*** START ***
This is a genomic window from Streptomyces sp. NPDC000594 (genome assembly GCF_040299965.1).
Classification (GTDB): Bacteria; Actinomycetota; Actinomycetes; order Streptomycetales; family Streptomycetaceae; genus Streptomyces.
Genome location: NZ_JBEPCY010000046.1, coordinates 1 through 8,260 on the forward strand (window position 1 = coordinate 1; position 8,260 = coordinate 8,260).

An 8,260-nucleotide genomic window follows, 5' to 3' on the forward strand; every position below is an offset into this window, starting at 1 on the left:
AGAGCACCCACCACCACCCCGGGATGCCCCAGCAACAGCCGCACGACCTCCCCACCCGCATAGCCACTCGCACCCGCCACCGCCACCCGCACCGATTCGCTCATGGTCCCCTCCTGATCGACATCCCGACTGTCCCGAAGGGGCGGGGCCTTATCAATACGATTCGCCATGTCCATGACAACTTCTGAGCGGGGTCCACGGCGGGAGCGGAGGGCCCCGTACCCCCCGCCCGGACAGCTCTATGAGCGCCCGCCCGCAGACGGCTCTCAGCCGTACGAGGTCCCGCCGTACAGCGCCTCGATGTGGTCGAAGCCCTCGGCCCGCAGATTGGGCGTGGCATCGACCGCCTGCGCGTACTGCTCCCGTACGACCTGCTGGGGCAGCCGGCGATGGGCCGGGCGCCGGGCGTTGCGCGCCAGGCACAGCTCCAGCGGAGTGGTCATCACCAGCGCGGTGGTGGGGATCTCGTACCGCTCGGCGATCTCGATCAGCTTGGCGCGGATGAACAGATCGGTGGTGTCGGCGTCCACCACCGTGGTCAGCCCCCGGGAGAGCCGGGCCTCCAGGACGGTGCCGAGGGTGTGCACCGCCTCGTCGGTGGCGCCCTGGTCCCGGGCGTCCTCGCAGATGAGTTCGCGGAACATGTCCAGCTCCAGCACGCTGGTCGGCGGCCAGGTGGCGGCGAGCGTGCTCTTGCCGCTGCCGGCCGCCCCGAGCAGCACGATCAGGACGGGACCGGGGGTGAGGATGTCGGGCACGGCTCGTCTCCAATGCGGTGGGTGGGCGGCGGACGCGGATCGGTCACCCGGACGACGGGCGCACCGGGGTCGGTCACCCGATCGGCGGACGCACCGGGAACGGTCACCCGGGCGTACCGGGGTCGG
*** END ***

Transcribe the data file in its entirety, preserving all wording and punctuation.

This is a genomic window from Streptomyces sp. NPDC000594 (genome assembly GCF_040299965.1).
Classification (GTDB): Bacteria; Actinomycetota; Actinomycetes; order Streptomycetales; family Streptomycetaceae; genus Streptomyces.
Genome location: NZ_JBEPCY010000046.1, coordinates 1 through 8,260 on the forward strand (window position 1 = coordinate 1; position 8,260 = coordinate 8,260).

An 8,260-nucleotide genomic window follows, 5' to 3' on the forward strand; every position below is an offset into this window, starting at 1 on the left:
AGAGCACCCACCACCACCCCGGGATGCCCCAGCAACAGCCGCACGACCTCCCCACCCGCATAGCCACTCGCACCCGCCACCGCCACCCGCACCGATTCGCTCATGGTCCCCTCCTGATCGACATCCCGACTGTCCCGAAGGGGCGGGGCCTTATCAATACGATTCGCCATGTCCATGACAACTTCTGAGCGGGGTCCACGGCGGGAGCGGAGGGCCCCGTACCCCCCGCCCGGACAGCTCTATGAGCGCCCGCCCGCAGACGGCTCTCAGCCGTACGAGGTCCCGCCGTACAGCGCCTCGATGTGGTCGAAGCCCTCGGCCCGCAGATTGGGCGTGGCATCGACCGCCTGCGCGTACTGCTCCCGTACGACCTGCTGGGGCAGCCGGCGATGGGCCGGGCGCCGGGCGTTGCGCGCCAGGCACAGCTCCAGCGGAGTGGTCATCACCAGCGCGGTGGTGGGGATCTCGTACCGCTCGGCGATCTCGATCAGCTTGGCGCGGATGAACAGATCGGTGGTGTCGGCGTCCACCACCGTGGTCAGCCCCCGGGAGAGCCGGGCCTCCAGGACGGTGCCGAGGGTGTGCACCGCCTCGTCGGTGGCGCCCTGGTCCCGGGCGTCCTCGCAGATGAGTTCGCGGAACATGTCCAGCTCCAGCACGCTGGTCGGCGGCCAGGTGGCGGCGAGCGTGCTCTTGCCGCTGCCGGCCGCCCCGAGCAGCACGATCAGGACGGGACCGGGGGTGAGGATGTCGGGCACGGCTCGTCTCCAATGCGGTGGGTGGGCGGCGGACGCGGATCGGTCACCCGGACGACGGGCGCACCGGGGTCGGTCACCCGATCGGCGGACGCACCGGGAACGGTCACCCGGGCGTACCGGGGTCGG